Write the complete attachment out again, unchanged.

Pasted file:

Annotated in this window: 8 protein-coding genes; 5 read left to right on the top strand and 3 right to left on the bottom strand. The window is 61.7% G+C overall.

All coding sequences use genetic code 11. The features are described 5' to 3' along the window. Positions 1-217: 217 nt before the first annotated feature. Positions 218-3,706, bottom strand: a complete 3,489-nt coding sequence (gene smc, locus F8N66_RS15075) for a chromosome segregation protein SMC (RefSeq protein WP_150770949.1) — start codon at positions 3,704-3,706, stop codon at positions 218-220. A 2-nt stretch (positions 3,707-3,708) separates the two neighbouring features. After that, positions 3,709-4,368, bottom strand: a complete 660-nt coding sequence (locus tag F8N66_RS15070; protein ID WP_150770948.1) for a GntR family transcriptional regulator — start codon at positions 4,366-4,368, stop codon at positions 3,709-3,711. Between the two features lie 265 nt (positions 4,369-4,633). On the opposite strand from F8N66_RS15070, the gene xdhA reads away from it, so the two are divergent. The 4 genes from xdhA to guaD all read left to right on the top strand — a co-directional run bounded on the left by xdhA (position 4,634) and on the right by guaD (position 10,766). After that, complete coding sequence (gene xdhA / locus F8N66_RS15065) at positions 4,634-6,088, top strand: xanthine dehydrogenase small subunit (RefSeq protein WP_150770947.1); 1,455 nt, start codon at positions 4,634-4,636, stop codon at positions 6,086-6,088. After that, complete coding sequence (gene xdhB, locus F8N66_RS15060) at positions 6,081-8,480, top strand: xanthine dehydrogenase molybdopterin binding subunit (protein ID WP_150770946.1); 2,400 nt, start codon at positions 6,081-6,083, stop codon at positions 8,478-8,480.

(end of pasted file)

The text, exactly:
Annotated in this window: 8 protein-coding genes; 5 read left to right on the top strand and 3 right to left on the bottom strand. The window is 61.7% G+C overall.

All coding sequences use genetic code 11. The features are described 5' to 3' along the window. Positions 1-217: 217 nt before the first annotated feature. Positions 218-3,706, bottom strand: a complete 3,489-nt coding sequence (gene smc, locus F8N66_RS15075) for a chromosome segregation protein SMC (RefSeq protein WP_150770949.1) — start codon at positions 3,704-3,706, stop codon at positions 218-220. A 2-nt stretch (positions 3,707-3,708) separates the two neighbouring features. After that, positions 3,709-4,368, bottom strand: a complete 660-nt coding sequence (locus tag F8N66_RS15070; protein ID WP_150770948.1) for a GntR family transcriptional regulator — start codon at positions 4,366-4,368, stop codon at positions 3,709-3,711. Between the two features lie 265 nt (positions 4,369-4,633). On the opposite strand from F8N66_RS15070, the gene xdhA reads away from it, so the two are divergent. The 4 genes from xdhA to guaD all read left to right on the top strand — a co-directional run bounded on the left by xdhA (position 4,634) and on the right by guaD (position 10,766). After that, complete coding sequence (gene xdhA / locus F8N66_RS15065) at positions 4,634-6,088, top strand: xanthine dehydrogenase small subunit (RefSeq protein WP_150770947.1); 1,455 nt, start codon at positions 4,634-4,636, stop codon at positions 6,086-6,088. After that, complete coding sequence (gene xdhB, locus F8N66_RS15060) at positions 6,081-8,480, top strand: xanthine dehydrogenase molybdopterin binding subunit (protein ID WP_150770946.1); 2,400 nt, start codon at positions 6,081-6,083, stop codon at positions 8,478-8,480.